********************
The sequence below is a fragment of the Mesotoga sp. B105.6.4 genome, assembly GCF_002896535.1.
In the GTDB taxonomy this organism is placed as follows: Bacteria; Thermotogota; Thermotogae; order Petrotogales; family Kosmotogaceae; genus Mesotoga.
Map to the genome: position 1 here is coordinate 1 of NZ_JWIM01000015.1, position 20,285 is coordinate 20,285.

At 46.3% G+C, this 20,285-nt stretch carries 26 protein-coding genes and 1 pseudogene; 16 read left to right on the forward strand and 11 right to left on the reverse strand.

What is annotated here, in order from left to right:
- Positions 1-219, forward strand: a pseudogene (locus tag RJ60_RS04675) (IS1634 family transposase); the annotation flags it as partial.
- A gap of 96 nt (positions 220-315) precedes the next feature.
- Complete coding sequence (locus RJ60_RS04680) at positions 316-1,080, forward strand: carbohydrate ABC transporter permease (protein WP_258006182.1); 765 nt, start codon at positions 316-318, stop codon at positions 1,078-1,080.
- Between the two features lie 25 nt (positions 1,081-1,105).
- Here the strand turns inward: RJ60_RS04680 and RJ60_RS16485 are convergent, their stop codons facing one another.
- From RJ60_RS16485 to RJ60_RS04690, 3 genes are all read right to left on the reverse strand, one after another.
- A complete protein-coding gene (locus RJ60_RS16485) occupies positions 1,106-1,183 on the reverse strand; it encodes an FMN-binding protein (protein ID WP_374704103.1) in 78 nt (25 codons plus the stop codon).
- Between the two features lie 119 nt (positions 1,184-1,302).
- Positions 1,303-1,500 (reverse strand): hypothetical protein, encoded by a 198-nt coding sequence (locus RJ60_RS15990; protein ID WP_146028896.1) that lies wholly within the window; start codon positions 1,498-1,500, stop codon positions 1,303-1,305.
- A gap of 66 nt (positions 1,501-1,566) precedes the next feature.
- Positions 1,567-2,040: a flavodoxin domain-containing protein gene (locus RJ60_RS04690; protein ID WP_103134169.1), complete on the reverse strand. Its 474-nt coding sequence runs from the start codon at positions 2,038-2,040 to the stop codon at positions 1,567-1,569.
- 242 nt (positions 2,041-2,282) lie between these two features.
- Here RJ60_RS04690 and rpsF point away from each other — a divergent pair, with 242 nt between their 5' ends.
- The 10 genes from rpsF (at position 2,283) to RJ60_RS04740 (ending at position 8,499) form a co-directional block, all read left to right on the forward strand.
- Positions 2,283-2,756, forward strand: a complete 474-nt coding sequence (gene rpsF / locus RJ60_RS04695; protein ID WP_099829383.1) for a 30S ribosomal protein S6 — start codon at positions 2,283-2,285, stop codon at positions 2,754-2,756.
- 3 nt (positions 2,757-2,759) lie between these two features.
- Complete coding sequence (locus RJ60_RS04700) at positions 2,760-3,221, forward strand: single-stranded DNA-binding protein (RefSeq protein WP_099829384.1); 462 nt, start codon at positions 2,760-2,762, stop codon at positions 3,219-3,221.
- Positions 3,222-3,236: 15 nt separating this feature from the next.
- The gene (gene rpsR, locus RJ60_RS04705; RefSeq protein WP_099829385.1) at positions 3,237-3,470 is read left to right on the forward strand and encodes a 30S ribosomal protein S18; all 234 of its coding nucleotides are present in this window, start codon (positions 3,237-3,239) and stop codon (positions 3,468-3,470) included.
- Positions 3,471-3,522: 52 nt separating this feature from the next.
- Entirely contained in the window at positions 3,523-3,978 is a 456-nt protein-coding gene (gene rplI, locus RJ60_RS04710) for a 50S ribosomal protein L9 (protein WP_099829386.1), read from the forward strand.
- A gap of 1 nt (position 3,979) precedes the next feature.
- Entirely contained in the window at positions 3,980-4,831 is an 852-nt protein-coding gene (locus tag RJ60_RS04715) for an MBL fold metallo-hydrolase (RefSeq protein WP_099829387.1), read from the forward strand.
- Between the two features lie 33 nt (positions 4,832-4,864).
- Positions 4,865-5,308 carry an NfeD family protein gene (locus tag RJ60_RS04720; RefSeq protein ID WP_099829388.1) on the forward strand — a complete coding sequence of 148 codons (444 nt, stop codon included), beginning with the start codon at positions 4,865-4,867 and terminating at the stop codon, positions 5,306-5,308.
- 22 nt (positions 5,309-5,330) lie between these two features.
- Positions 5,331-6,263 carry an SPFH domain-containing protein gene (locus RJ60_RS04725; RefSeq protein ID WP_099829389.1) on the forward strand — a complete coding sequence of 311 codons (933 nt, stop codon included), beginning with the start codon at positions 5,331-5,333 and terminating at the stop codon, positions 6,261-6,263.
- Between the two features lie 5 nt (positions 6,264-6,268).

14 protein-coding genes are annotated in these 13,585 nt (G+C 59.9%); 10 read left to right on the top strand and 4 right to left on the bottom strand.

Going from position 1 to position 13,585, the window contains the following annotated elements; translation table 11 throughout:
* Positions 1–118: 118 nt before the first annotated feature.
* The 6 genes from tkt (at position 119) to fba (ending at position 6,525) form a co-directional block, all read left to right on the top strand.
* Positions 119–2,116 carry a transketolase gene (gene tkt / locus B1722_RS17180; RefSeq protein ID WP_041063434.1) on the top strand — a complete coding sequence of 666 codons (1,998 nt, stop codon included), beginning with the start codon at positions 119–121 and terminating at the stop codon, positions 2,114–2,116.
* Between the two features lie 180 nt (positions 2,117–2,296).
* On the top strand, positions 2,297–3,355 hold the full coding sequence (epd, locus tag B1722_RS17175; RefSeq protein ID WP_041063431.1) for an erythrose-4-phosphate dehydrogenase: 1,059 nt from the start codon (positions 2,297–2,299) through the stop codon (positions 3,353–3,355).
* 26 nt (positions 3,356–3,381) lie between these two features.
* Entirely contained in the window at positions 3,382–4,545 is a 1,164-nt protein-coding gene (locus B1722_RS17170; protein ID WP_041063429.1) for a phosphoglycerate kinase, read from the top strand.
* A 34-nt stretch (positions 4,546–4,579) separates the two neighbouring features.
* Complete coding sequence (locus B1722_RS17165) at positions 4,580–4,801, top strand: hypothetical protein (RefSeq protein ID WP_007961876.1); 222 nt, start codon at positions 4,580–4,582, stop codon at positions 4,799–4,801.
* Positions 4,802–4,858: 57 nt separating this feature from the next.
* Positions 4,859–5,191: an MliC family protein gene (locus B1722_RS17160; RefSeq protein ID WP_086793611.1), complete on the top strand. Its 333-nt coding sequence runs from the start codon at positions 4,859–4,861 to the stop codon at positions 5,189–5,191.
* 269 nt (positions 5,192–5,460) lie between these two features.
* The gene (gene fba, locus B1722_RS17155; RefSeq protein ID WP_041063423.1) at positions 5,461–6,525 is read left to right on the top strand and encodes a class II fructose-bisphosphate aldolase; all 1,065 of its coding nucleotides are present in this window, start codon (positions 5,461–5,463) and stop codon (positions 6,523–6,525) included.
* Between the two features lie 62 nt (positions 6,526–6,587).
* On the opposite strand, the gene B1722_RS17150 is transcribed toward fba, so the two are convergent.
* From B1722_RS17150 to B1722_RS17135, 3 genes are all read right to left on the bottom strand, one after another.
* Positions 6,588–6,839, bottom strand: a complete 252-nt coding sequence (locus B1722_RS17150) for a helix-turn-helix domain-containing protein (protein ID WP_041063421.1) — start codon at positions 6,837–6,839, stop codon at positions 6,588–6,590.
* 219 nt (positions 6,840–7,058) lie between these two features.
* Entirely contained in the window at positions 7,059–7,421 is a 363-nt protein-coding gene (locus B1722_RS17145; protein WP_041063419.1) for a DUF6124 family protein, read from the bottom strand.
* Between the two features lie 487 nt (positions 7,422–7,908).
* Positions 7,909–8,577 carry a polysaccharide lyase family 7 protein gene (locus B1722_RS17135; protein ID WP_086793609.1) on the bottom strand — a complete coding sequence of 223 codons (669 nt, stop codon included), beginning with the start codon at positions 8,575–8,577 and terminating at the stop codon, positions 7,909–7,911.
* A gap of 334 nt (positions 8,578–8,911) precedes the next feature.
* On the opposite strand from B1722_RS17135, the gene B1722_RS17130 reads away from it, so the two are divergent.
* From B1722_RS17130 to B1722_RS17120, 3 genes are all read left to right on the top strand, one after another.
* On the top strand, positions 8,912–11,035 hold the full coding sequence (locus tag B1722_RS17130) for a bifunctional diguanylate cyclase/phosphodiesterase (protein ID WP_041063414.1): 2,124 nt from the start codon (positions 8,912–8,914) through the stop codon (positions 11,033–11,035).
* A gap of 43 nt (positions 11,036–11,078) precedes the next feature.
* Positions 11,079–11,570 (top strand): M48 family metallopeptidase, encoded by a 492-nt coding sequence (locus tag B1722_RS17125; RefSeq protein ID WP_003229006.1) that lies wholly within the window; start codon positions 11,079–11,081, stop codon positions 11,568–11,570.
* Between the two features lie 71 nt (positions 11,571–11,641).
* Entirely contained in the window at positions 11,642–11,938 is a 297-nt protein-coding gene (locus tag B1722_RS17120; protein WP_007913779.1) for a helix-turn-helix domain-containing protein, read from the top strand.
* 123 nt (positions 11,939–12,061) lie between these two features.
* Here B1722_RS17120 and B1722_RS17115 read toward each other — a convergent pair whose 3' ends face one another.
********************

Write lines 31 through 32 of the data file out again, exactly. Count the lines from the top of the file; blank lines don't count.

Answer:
- 22 nt (positions 5,309-5,330) lie between these two features.
- Positions 5,331-6,263 carry an SPFH domain-containing protein gene (locus RJ60_RS04725; RefSeq protein ID WP_099829389.1) on the forward strand — a complete coding sequence of 311 codons (933 nt, stop codon included), beginning with the start codon at positions 5,331-5,333 and terminating at the stop codon, positions 6,261-6,263.